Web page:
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Action-707 Combine intents from 2.1.4 and 2.3.5 and examples

From: Jim Allan <jimallan@tsbvi.edu>
Date: Thu, 8 Mar 2012 11:19:28 -0600
Message-ID: <CA+=z1Wkj=XTuXZM8VK9gMw7zLKHf9fv8F1rKm6Oe_3C+0938+Q@mail.gmail.com>
To: WAI-ua <w3c-wai-ua@w3.org>
Delete 214 as per Jan 20 Minutes
http://www.w3.org/2012/01/20-ua-minutes.html#action03

New Summary for GL 2.3 @@newstuff@@
Summary: Users can navigate directly (e.g. keyboard shortcuts) to
important elements (2.3.1) with the option of immediate activation of
the operable elements (2.3.3). Display commands with the elements to
make it easier for users to discover the commands (2.3.2 & 2.3.4). The
user can remap @@and save the user interface and content@@ direct
commands to their needs (2.3.5).

old summary
Summary: Users can navigate directly (e.g. keyboard shortcuts) to
important elements (2.3.1) with the option of immediate activation of
the operable elements (2.3.3). Display commands with the elements to
make it easier for users to discover the commands (2.3.2 & 2.3.4). The
user can remap the direct commands to their needs (2.3.5).

Complete new 2.3.5

2.3.5 Customize Keyboard Commands: The user can override any keyboard
shortcut including recognized author supplied shortcuts (e.g.
accesskeys) and user interface controls, except for conventional
bindings for the operating environment (e.g. arrow keys for navigating
within menus). The user must be able to save these settings beyond the
current session. (Level AA)

Intent of Success Criterion 2.3.5

Some users may be able to hit certain keys on the keyboard with
greater ease than others. Assistive technology software typically has
extensive keyboard commands as well. The goal of this SC is to enable
the user to be in control of what happens when a given key is pressed
and use the keyboard commands that meet his or her needs, and the
ability to save the modifications.@@added from 214@@

Content authors may utilize the Accesskey attribute to define short
cut keys which allow quick access to specific elements, actions, or
parts of their Web content. The author-selected short cuts may utilize
keystrokes that are unique to their site, differing from conventions
used, and or familiar, to users of other similar sites, or sites
offering similar functionality. Users of assistive technologies who
rely upon keyboard input may wish to have a consistent mapping of
shortcut keys to similar, or common actions or functions across the
sites they visit.

User agents should allow users to define a preferred key combination
for specific instances of author defined accesskeys. The user should
have the option to make any defined override to be persistent across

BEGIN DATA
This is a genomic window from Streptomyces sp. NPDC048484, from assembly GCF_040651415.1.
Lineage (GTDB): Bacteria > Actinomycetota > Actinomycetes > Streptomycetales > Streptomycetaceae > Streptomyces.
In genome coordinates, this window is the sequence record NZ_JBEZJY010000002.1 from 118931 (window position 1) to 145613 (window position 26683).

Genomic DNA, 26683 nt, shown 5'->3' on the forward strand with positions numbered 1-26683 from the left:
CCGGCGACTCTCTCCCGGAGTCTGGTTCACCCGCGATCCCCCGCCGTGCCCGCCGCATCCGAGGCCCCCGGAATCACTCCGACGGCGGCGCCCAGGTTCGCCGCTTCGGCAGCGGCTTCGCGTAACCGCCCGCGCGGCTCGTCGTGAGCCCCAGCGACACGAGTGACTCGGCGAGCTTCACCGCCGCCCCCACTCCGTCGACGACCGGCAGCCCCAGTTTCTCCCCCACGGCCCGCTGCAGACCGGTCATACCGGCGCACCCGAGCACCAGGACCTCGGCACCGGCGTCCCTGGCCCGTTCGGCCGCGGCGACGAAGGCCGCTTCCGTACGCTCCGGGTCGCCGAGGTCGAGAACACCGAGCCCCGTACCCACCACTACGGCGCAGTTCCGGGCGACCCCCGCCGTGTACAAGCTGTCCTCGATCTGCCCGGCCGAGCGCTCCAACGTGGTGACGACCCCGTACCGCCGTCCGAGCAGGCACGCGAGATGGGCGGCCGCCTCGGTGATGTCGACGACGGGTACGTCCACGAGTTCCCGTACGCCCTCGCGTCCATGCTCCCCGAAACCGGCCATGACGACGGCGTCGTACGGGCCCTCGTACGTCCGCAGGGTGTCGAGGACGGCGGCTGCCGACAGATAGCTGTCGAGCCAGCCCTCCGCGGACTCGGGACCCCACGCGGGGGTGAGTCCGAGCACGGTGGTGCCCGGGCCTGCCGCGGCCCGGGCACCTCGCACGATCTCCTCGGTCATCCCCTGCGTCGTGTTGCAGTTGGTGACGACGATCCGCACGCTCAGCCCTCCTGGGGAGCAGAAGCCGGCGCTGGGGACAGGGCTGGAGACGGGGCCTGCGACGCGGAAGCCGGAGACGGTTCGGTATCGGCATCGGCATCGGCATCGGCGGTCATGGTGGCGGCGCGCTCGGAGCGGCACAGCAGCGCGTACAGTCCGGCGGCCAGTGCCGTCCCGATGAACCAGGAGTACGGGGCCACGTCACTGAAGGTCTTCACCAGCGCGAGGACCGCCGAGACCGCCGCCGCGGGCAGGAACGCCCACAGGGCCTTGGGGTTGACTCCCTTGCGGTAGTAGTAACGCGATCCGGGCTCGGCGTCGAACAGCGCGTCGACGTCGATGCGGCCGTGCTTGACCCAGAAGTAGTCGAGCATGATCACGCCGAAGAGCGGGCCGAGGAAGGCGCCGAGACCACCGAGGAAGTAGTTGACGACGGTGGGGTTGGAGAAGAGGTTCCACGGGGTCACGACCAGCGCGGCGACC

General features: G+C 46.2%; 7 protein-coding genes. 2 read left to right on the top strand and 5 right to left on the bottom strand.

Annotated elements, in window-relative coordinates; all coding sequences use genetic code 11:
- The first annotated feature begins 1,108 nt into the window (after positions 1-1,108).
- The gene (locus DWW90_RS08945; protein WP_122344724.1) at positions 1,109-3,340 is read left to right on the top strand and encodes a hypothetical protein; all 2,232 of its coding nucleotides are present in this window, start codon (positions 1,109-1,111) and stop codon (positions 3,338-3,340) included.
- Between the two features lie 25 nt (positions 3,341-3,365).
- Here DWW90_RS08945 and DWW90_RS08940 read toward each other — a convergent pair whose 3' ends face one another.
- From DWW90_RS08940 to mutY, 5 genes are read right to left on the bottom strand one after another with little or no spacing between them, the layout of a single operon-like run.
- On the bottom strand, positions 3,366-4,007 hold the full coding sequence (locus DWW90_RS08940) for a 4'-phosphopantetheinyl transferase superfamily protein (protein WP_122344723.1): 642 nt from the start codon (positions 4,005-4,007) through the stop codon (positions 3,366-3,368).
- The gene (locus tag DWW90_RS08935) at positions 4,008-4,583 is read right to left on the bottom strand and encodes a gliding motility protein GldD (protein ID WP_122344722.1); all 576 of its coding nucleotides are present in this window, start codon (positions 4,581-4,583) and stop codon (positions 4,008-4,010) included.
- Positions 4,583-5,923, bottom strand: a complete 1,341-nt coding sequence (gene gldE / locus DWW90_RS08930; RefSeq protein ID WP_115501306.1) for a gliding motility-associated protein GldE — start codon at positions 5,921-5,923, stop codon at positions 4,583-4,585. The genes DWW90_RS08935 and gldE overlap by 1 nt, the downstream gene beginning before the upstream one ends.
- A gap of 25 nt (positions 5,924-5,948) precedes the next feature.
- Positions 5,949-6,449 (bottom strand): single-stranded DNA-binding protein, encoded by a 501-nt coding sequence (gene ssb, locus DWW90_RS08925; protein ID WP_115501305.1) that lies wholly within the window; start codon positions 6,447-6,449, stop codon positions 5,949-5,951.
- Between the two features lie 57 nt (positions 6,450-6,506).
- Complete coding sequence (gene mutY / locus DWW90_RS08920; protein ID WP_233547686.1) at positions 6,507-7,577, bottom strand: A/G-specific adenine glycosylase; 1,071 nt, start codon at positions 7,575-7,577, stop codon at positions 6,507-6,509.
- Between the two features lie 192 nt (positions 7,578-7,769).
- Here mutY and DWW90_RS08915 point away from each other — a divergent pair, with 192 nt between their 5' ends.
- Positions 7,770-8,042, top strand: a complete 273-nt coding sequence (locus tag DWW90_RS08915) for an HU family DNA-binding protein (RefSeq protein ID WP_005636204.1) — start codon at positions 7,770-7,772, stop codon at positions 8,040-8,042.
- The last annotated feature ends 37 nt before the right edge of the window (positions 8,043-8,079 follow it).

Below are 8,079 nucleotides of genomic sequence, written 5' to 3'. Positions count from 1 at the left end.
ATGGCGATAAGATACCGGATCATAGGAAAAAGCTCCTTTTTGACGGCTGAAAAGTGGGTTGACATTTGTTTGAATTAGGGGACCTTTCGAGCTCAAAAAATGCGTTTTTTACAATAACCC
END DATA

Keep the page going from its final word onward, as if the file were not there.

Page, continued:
browsing sessions.

User agents may also offer the user the option to automatically apply
preferred key combinations for content which has author supplied
accesskey bindings, based upon the associated text, label, or ARIA
role, and which override any author specified keybinding for that page
content.

Examples of Success Criterion 2.3.5:

o	A speech recognition user has defined standard commands to access
commonly used parts of a Web site. For example, speaking the command
"site search" will take the user to a Web site's search function. A
site author may assign an access key to set focus to the search input
field, basing the accesskey on the first letter of the search engine
used (e.g. G for Google or B for Bing, rather than the mnemonic S for
search). The speech user has specified an override key mapping of S,
which is consistent with the keystroke issued by the speech recognizer
they are using.
o	A mobile device user, whose primary keyboard interface is their
phone's numeric keypad, maps common Web site actions to numeric
shortcut keys. For example, the user prefers to have the 1 key to
activate a site's "skip to content" function. An author of a site
visited daily by this user defines "S" as the accesskey for the skip
to content function. The user overrides the author defined accesskey
of "S" with "1".
o	Laura types with one hand and finds keys on the left side of the
keyboard easier to press. She browses to a web page and notices that
the author has assigned access keys using keys from the right side of
the keyboard. She opens a dialog in the user agent and reassigns the
access keys from the web page to the left side of the keyboard home
row. @@added from 214@@
o	Elaine's screen magnification program uses alt+m to increase the
size of the magnified area of the screen. She notices that in her web
browser, alt+m is a hotkey for activating a home button that stops her
from being able to control her magnification software. She opens a
hotkey reassignment feature in the user agent, and sets alt+o to be
the new hotkey for the home button. Her screen magnification software
now works correctly.@@added from 214@@
o	@@ Editors' Note: good place to add i18n example, accesskey - o
umlaut, but not on local keyboard@@


Since 2.1.4 is deleted the summary  for GL 2.1 needs to be rewritten
and GL 2.1 will need to be RENUMBERED.

Summary: Users can operate all functions (2.1.1), and move focus
(2.1.2, 2.1.3) using just the keyboard. Users can activate important
or common features with shortcut keys, (2.1.8),  escape keyboard traps
(2.1.5), specify that selecting an item in a dropdown list or menues
not activate that item or move to that new web page (2.1.6) and use
standard keys for that platform (2.1.7). @@removed section on 214@@

-- 
Jim Allan, Accessibility Coordinator & Webmaster
Texas School for the Blind and Visually Impaired
1100 W. 45th St., Austin, Texas 78756
voice 512.206.9315    fax: 512.206.9264  http://www.tsbvi.edu/
"We shape our tools and thereafter our tools shape us." McLuhan, 1964
Received on Thursday, 8 March 2012 17:19:52 GMT

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